The same sense of hopelessness runs through the whole collection. All the stories are set in similar sad and underprivileged backgrounds. Some might better be described as vignettes. This is the suffocating world of working-class people before post-war consumerism and expansion of opportunity. You wonder, like Ian Dury or Kate Atkinson perhaps, how close you came to any one of these lives being your own.

Like the penniless schoolboys in Noah’s Ark who swindle and steal to afford the rides at Nottingham’s Goose Fair. Did one of them later become Colin Smith? Or the boy who watches impassively as a man attempts to hang himself On Saturday Afternoon. Or Frankie Buller, a young man with what we would now call a learning disability, who leads an “army” of younger boys in military games.

Or, later in life, what about Uncle Ernest, a damaged and solitary middle-aged man who befriends two undernourished schoolgirls in a café simply because he is lonely and wants to help in exchange for friendship? Of course, no one trusts his motives, especially the police. Or Mr. Raynor the School-teacher, who ogles girls in the draper’s shop across the road from his classroom window? Or the postman in The Fishing-boat Picture who lives alone after his wife leaves him for a housepainter but years later returns to visit every Friday evening, leaving so much unsaid that she never reveals her true circumstances? Or Lennox, whose wife walks out with the kids when he comes home in a mood and picks a fight after watching Notts County lose? Or Jim Scarfedale, a working bloke, who, after the breakdown of his marriage across the class-divide, returns “to his mother’s apron strings” and turns to molesting little girls?

There but for the grace of God! But I was born as the world began to open up, and passed to go to Grammar School, which created chance after chance despite poor exam results and false starts. The trouble is, contest it as you might, it can turn you into something of a snob. Is that why I don’t like the characters?

Not a comforting read, but a strangely satisfying one.

Key to star ratings: 5* would read over and over again, 4* enjoyed it a lot and would recommend, 3* enjoyable/interesting, 2* didn't enjoy, 1* gave up.  

Previous book reviews 

Thursday, 19 September 2019

Kitchens Old and New

New Kitchen 2019

New Kitchen 2019 New Kitchen 2019

The new kitchen; not quite finished. Still awaiting new blinds and flooring. I also have bits of painting left to do such as the skirting board, ceiling and around the windows. At least the two weeks of takeaways, eating out, ready meals and washing up in the bathroom are over. Zoomers can get to work on the pictures and scrutinize our minutiae: Who is Katharine? Who takes max strength congestion relief? Who’s the Big Mug? (it’s me) Good job we haven’t hung up the calendar and notice board yet. It all feels much lighter and roomier than the worn-out, twenty-five-year-old configuration it replaced, although even that was luxury compared to kitchens of old.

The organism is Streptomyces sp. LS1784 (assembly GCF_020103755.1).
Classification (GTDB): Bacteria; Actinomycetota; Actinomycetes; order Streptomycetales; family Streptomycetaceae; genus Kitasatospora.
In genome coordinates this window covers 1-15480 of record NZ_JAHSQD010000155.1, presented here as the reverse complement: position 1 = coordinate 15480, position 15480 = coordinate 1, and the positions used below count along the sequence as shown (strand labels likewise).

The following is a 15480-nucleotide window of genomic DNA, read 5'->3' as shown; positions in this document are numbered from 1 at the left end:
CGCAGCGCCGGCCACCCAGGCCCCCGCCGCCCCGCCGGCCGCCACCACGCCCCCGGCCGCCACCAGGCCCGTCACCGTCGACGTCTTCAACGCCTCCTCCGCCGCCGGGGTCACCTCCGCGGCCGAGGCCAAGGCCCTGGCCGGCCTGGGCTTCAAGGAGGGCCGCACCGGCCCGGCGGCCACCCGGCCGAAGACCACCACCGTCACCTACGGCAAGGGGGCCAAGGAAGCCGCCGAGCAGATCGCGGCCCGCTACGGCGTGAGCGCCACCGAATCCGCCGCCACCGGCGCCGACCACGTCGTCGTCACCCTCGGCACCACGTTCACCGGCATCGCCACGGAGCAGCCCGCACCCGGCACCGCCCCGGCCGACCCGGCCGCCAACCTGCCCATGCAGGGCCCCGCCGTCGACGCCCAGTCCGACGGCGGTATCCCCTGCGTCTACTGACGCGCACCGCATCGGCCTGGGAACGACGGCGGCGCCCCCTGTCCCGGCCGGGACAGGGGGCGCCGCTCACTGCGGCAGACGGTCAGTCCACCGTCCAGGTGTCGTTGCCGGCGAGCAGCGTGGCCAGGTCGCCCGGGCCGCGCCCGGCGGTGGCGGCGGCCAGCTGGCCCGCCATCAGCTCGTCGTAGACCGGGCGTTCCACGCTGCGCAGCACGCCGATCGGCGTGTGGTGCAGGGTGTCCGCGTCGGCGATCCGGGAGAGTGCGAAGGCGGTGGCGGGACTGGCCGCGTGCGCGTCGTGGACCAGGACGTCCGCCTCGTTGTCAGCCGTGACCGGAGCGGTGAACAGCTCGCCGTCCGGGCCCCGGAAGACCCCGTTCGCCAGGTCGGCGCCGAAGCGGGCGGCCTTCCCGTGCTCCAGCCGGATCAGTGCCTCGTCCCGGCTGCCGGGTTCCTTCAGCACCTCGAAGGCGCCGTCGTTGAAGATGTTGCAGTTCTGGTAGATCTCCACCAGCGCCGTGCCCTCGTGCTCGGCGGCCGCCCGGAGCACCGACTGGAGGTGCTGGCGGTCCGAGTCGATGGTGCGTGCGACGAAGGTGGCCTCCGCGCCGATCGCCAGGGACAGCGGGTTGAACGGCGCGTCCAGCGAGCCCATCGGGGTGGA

Grandma's kitchen 1964

Here is my grandma in her kitchen in 1964; in fact, it was not just the kitchen, it was the bathroom and the laundry room as well. The (what is now known as a) Belfast sink was the only place in the house with running water. It was not so many years since they had to fetch water from the village pump. The tall screen on the left was unfolded and placed across the alcove for privacy when washing. It would be mostly in cold water: the electric geyser was a relatively recent addition. Previously, water had to be heated on a large, black and silver, cast-iron, coal-fired range to the left of the camera and carried across the room. Look at the damp on the wall behind her.

For many years there was no flushing toilet. She had one outside by this time, but originally there was only an earth closet, the contents of which would be shovelled through an opening in the wall into the adjacent open-roofed ‘ash midden’ and burnt with the household rubbish.

She brought up a family of four there.

Mum's kitchen 1963

My mum’s kitchen around the same time is better equipped but not dissimilar. There is a top-loading washing machine on the right, a gas cooker on the left, and gosh, is that a mixer tap? By this time water was heated by an electric immersion heater in the bathroom water cylinder. There was also a Baxi back boiler behind the front room fireplace.